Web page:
X-35 to F-35
Design iterations of Lockheed Martin’s X-35
Very early concept being designed under the ASTOVL (Advanced Short Take Off and Landing) program.
The original subscale test model for the X-35 that shows a very different design from what the aircraft would eventually become. Model was built for the ASTOVL, SSF (STOVL Strike Fighter), and CALF (Common Affordable Lightweight Fighter) programs.
X-35 on a NASA test stand. Here it is at Ames Research Center demonstrating the feasibility of its lift fan system for the USMC and USAF.
Lockheed’s design which was submitted for the JAST (Joint Advanced Strike Technology) program. Design is similar to the final product and was carried over when JAST merged with CALF and became the Joint Strike Fighter program.
British “Super Harrier” concept illustrating a possible supersonic variant of the Harrier. This design would heavily influence the future X-35.
Design iterations of the Boeing X-32. The design that was used for the JSF contest was the second-to-last design. This was because the X-32 prototypes were already too far along into production to change.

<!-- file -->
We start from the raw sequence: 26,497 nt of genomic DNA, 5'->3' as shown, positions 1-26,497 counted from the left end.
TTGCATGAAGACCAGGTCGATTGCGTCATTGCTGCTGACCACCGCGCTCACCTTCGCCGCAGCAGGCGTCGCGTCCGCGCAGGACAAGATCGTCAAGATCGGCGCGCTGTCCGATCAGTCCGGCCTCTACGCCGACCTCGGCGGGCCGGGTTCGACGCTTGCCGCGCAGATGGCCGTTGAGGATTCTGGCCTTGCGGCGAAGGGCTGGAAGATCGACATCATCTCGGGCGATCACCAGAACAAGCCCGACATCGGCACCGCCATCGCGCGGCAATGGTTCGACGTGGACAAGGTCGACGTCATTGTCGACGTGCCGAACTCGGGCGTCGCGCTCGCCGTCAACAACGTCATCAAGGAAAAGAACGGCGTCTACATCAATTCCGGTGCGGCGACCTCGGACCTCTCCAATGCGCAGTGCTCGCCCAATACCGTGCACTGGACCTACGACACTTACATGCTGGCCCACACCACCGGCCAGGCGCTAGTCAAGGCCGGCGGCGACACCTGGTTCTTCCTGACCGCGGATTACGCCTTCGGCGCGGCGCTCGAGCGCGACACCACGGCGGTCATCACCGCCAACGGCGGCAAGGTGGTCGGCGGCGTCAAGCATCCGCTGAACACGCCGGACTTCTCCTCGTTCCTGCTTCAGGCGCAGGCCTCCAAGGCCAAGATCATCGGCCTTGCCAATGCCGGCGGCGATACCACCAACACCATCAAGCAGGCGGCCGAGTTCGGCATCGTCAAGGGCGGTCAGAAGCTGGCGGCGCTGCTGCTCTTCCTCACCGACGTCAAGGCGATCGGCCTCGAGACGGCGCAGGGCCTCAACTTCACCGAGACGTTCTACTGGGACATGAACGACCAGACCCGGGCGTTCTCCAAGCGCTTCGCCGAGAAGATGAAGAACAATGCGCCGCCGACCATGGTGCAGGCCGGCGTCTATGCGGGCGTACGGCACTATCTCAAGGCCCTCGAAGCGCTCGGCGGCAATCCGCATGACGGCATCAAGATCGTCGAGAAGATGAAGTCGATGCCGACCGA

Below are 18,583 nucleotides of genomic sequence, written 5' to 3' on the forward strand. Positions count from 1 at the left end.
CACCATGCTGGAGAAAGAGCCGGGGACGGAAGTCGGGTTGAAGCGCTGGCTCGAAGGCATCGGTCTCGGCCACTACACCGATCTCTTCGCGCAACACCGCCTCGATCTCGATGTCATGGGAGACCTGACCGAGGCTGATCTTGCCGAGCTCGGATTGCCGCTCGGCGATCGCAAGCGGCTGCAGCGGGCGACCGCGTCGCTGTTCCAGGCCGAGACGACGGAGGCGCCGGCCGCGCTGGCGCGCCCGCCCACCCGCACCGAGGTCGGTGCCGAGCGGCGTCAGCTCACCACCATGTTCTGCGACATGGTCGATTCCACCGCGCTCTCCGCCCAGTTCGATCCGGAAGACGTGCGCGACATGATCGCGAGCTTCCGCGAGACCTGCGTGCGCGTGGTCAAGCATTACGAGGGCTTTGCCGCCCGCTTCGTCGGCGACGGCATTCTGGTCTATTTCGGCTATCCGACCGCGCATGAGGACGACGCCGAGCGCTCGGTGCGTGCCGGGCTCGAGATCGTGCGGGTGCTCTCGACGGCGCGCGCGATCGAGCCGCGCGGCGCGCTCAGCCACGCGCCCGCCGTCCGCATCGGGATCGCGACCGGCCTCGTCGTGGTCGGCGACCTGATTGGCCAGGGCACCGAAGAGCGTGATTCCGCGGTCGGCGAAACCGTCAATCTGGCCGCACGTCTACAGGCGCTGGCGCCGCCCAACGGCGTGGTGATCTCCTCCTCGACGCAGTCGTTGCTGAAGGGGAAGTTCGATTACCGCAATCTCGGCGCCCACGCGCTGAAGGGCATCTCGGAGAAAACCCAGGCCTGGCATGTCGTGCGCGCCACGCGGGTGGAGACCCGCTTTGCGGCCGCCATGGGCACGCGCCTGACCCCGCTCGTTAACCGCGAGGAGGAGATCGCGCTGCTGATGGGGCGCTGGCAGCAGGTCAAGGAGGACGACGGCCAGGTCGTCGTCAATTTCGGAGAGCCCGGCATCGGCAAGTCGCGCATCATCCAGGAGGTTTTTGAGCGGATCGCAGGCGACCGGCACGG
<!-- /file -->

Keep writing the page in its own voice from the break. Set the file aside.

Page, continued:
Boeing’s CALF proposal. The X-32 has its roots almost entirely in the CALF program. This is an early design by Boeing for the CALF program
Finalized CALF design.
Boeing’s lift system. Unlike the X-35, which relied on a lift fan connected to its engine, the X-32 purely uses the thrust of its single engine to lift itself.
Boeing also submitted a proposal for the JAST program, this one looking very similar to the X-32’s final design.
Subscale test model of the X-32. You can clearly see here the intake design that earned it the name “chuckler” and is often the subject of many jokes about the design.
Some other design proposals from other companies.
McDonnell Douglas’ design for JAST and JSF. It used a reheated turbofan along with an auxiliary engine to achieve STOVL capability. It was never built. This design was rejected due to its complexity and inefficiency..
Northrop Grumman’s JAST/JSF design. It also used an auxiliary lift engine along with a reheated turbofan engine with two thrust-vectoring nozzles. This design was also rejected due to complexity and inefficiency.